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Maryland strives to address the issue of workers’ compensation fraud

Last year, the Baltimore Sun published a series of articles which focused on instances of abuse in Maryland’s workers’ compensation system. The gist of several of the articles was that employees sometimes fraudulently receive workers’ compensation benefits that they are not entitled to. For example, one article focused on a former Baltimore police officer who pled guilty to charges that he committed workers’ compensation fraud and received some $30,000 in benefits that he should not have received.

Sensationalized stories of workers’ comp fraud committed by employees are both common and misleading. They tend to give the impression that the workers’ compensation program, which is meant to provide a financial safety net for injured workers, is rife with fraud. According to the National Economic and Social Rights Initiative, although the “mainstream discussion” of workers’ compensation tends to focus on the issue of employee fraud, the data from multiple studies reveals that only 1 to 2 percent of workers’ compensation claims are fraudulent.

The studies also underscore the fact that fraud committed by “other actors in the workers’ compensation system,” such as employers and medical providers, is far more pervasive than is employee workers’ comp fraud. According to the Claims Journal, employer and health-care provider fraud end up costing the workers’ compensation system much more money than employee fraud.

An article published on the Property Casualty 360 website observes that workers’ compensation fraud often involves employers who willfully misclassify employees as being independent contractors. They do this in order to pay lower workers’ compensation insurance premiums or no premiums at all. Since workers’ compensation benefits are only for employees and not independent contractors, employers who misclassify workers as being independent contractors cheat them out of workers’ comp benefits and rob state workers’ compensation funds of much-needed dollars.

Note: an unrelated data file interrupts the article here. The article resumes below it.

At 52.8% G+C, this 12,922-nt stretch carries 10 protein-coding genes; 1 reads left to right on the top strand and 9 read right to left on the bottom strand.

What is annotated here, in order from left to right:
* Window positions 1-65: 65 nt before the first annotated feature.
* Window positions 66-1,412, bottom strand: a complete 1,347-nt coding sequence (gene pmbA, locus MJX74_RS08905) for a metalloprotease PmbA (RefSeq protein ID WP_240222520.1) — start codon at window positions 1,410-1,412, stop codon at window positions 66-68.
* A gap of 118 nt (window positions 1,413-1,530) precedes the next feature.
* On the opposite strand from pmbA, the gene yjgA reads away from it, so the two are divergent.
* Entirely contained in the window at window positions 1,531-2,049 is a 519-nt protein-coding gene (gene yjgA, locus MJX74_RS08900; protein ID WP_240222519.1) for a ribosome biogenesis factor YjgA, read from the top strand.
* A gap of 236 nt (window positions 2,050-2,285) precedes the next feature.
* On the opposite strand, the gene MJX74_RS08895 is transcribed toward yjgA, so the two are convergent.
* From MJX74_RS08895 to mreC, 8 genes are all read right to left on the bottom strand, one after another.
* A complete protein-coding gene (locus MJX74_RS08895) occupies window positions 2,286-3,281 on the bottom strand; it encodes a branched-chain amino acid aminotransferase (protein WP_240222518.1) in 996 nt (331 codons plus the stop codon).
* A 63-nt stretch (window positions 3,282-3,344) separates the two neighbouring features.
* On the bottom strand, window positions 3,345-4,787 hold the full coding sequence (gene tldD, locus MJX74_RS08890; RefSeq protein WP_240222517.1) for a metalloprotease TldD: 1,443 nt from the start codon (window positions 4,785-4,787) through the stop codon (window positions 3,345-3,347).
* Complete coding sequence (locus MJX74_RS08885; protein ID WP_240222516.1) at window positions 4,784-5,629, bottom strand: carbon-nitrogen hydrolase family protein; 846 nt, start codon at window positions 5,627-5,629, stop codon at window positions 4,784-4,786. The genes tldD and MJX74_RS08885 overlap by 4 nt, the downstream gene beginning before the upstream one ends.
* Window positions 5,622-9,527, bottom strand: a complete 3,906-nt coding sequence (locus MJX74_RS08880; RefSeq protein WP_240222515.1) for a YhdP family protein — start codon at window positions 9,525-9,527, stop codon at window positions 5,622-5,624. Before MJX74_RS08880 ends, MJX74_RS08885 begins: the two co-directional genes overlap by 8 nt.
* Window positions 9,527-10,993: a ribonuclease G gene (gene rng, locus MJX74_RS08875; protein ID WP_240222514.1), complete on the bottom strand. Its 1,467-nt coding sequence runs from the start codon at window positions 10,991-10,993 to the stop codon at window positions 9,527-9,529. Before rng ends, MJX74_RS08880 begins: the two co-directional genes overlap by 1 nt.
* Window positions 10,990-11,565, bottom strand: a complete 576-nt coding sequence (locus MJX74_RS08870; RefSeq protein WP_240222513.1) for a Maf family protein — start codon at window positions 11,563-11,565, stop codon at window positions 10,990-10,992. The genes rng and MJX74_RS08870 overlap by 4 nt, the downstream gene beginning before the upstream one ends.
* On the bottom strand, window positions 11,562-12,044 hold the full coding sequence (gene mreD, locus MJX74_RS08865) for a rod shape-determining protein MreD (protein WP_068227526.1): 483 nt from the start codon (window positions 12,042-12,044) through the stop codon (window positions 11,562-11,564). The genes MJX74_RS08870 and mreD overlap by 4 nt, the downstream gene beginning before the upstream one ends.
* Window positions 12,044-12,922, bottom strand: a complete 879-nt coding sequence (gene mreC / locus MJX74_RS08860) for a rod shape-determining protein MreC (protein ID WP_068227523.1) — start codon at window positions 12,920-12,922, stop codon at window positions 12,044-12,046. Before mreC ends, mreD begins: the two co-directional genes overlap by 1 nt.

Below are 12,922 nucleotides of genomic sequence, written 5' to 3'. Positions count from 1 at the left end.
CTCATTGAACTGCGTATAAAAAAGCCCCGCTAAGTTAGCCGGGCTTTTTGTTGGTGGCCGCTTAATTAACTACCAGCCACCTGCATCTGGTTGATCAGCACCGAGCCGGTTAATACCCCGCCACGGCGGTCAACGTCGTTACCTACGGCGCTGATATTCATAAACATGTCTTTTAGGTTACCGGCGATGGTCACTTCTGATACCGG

Addressing fraud

According to the Maryland Department of Labor, Licensing and Regulation, data suggests that approximately 20 percent of audited Maryland employers misclassify employees as independent contractors in order to avoid paying their full share of workers’ comp insurance premiums. The National Employment Law Project notes that at just one company that it audited the Maryland Department of Labor, Licensing and Regulation found 537 misclassified workers.

In 2009, the Maryland General Assembly decided to tackle the problem posed by employers who commit workers’ compensation fraud by willfully misclassifying employees as independent contractors in order to keep their overhead costs low. The General Assembly passed the Maryland Workplace Fraud Act of 2009 in order to protect employees and honest businesses that play by the rules.

The Maryland Department of Labor, Licensing and Regulation was charged with implementing the Workplace Fraud Act. The legislation established the Maryland Workplace Fraud Unit as an investigative unit dedicated to rooting out employer fraud. In addition, the Governor established the Joint Enforcement Task Force on Workplace Fraud for the purpose of coordinating enforcement efforts among the appropriate state agencies, facilitating data and information sharing among agencies and increasing awareness about workplace fraud. Thanks to the Workplace Fraud Act of 2009, Maryland now has the necessary tools to crack down on workplace fraud by employers who wrongly classify their employees as being independent contractors.

Seeking legal assistance

Even though you may have been injured on the job, obtaining worker’s comp benefits can be difficult if your employer and its insurance carrier decide to contest your eligibility. This includes situations where your employer has classified you as an Independent Contractor. Depending on the facts and circumstances of the employment a person who has been classified as an Independent Contractor by his employer may be eligible for Workers’ Compensation benefits as he or she may be deemed to be an employee for purposes of the statute and be afforded Workers’ Compensation benefits, notwithstanding the employer’s assertion to the contrary.

If you are an employee who has sustained an on the job injury, you should contact a Maryland attorney experienced in handling workers’ compensation claims. An attorney can assist you with the claims process.

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